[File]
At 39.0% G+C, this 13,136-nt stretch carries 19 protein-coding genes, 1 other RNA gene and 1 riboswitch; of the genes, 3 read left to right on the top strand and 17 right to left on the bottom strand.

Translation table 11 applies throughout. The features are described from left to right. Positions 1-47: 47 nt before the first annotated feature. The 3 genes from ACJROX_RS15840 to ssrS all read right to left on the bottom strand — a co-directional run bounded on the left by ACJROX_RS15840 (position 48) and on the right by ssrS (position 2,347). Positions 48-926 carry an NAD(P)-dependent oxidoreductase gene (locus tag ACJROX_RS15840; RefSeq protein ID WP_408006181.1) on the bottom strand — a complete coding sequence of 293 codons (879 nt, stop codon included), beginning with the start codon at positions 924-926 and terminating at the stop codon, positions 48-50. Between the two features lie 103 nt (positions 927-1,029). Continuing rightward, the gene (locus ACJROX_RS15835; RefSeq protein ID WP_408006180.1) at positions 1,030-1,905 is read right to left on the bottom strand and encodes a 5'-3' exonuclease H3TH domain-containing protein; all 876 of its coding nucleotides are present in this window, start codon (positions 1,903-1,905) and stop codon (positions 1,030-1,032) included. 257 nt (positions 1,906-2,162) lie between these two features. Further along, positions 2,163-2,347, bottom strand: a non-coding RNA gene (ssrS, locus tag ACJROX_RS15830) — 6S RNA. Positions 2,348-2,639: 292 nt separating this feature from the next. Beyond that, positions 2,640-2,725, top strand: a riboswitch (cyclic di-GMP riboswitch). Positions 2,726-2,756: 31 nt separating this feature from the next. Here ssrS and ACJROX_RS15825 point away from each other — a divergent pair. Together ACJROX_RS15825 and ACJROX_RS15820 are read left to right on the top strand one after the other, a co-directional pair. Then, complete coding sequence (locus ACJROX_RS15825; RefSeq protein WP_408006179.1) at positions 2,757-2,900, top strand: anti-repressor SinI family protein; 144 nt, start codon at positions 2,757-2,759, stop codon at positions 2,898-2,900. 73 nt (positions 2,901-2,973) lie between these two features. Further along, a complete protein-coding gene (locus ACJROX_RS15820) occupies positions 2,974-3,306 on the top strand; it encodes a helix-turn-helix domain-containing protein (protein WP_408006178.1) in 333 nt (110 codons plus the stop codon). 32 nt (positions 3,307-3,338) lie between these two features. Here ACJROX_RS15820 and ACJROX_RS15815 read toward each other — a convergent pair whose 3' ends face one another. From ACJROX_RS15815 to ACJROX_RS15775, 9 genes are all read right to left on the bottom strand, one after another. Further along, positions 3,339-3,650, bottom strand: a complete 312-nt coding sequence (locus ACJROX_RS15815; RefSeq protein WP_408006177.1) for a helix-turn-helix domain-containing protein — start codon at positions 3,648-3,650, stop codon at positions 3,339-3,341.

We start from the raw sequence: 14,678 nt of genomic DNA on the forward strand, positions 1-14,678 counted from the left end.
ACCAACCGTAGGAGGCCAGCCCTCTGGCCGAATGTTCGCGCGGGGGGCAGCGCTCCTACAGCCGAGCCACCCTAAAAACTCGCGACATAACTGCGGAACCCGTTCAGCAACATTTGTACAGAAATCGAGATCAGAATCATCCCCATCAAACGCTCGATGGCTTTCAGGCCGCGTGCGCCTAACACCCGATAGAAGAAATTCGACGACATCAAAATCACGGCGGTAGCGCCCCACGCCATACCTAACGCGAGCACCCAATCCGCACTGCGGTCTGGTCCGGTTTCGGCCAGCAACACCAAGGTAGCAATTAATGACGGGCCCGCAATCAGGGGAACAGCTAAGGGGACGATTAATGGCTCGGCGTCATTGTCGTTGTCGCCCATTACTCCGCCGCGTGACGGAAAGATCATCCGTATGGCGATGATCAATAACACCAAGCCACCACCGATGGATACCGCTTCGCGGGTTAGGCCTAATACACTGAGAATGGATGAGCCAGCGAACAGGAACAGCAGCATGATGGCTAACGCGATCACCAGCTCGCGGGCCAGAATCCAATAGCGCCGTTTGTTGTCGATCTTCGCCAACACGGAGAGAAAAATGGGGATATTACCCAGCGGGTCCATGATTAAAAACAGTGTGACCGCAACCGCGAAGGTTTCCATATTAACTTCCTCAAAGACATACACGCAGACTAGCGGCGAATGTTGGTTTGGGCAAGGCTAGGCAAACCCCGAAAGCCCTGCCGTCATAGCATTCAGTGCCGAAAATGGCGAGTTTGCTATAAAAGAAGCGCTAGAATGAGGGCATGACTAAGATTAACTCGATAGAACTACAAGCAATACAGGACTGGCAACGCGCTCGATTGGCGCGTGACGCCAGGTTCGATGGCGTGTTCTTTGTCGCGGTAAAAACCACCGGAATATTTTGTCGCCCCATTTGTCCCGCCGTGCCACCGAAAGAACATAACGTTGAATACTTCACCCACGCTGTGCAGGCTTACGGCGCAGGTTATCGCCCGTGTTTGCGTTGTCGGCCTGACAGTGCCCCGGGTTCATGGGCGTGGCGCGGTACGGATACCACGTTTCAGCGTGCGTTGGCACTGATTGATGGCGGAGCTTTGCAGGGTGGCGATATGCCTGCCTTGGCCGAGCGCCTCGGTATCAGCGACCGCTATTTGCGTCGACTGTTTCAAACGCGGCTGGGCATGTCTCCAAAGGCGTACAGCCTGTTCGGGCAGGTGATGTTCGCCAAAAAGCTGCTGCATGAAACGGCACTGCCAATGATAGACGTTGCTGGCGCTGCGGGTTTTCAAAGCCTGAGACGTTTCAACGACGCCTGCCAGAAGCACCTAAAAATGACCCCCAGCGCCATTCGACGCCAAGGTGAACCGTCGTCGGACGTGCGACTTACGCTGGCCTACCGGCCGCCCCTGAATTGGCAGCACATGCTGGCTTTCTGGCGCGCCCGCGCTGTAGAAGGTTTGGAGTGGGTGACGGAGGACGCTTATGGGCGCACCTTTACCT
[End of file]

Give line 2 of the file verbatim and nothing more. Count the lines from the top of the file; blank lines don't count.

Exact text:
Translation table 11 applies throughout. The features are described from left to right. Positions 1-47: 47 nt before the first annotated feature. The 3 genes from ACJROX_RS15840 to ssrS all read right to left on the bottom strand — a co-directional run bounded on the left by ACJROX_RS15840 (position 48) and on the right by ssrS (position 2,347). Positions 48-926 carry an NAD(P)-dependent oxidoreductase gene (locus tag ACJROX_RS15840; RefSeq protein ID WP_408006181.1) on the bottom strand — a complete coding sequence of 293 codons (879 nt, stop codon included), beginning with the start codon at positions 924-926 and terminating at the stop codon, positions 48-50. Between the two features lie 103 nt (positions 927-1,029). Continuing rightward, the gene (locus ACJROX_RS15835; RefSeq protein ID WP_408006180.1) at positions 1,030-1,905 is read right to left on the bottom strand and encodes a 5'-3' exonuclease H3TH domain-containing protein; all 876 of its coding nucleotides are present in this window, start codon (positions 1,903-1,905) and stop codon (positions 1,030-1,032) included. 257 nt (positions 1,906-2,162) lie between these two features. Further along, positions 2,163-2,347, bottom strand: a non-coding RNA gene (ssrS, locus tag ACJROX_RS15830) — 6S RNA. Positions 2,348-2,639: 292 nt separating this feature from the next. Beyond that, positions 2,640-2,725, top strand: a riboswitch (cyclic di-GMP riboswitch). Positions 2,726-2,756: 31 nt separating this feature from the next. Here ssrS and ACJROX_RS15825 point away from each other — a divergent pair. Together ACJROX_RS15825 and ACJROX_RS15820 are read left to right on the top strand one after the other, a co-directional pair. Then, complete coding sequence (locus ACJROX_RS15825; RefSeq protein WP_408006179.1) at positions 2,757-2,900, top strand: anti-repressor SinI family protein; 144 nt, start codon at positions 2,757-2,759, stop codon at positions 2,898-2,900. 73 nt (positions 2,901-2,973) lie between these two features. Further along, a complete protein-coding gene (locus ACJROX_RS15820) occupies positions 2,974-3,306 on the top strand; it encodes a helix-turn-helix domain-containing protein (protein WP_408006178.1) in 333 nt (110 codons plus the stop codon). 32 nt (positions 3,307-3,338) lie between these two features. Here ACJROX_RS15820 and ACJROX_RS15815 read toward each other — a convergent pair whose 3' ends face one another. From ACJROX_RS15815 to ACJROX_RS15775, 9 genes are all read right to left on the bottom strand, one after another. Further along, positions 3,339-3,650, bottom strand: a complete 312-nt coding sequence (locus ACJROX_RS15815; RefSeq protein WP_408006177.1) for a helix-turn-helix domain-containing protein — start codon at positions 3,648-3,650, stop codon at positions 3,339-3,341.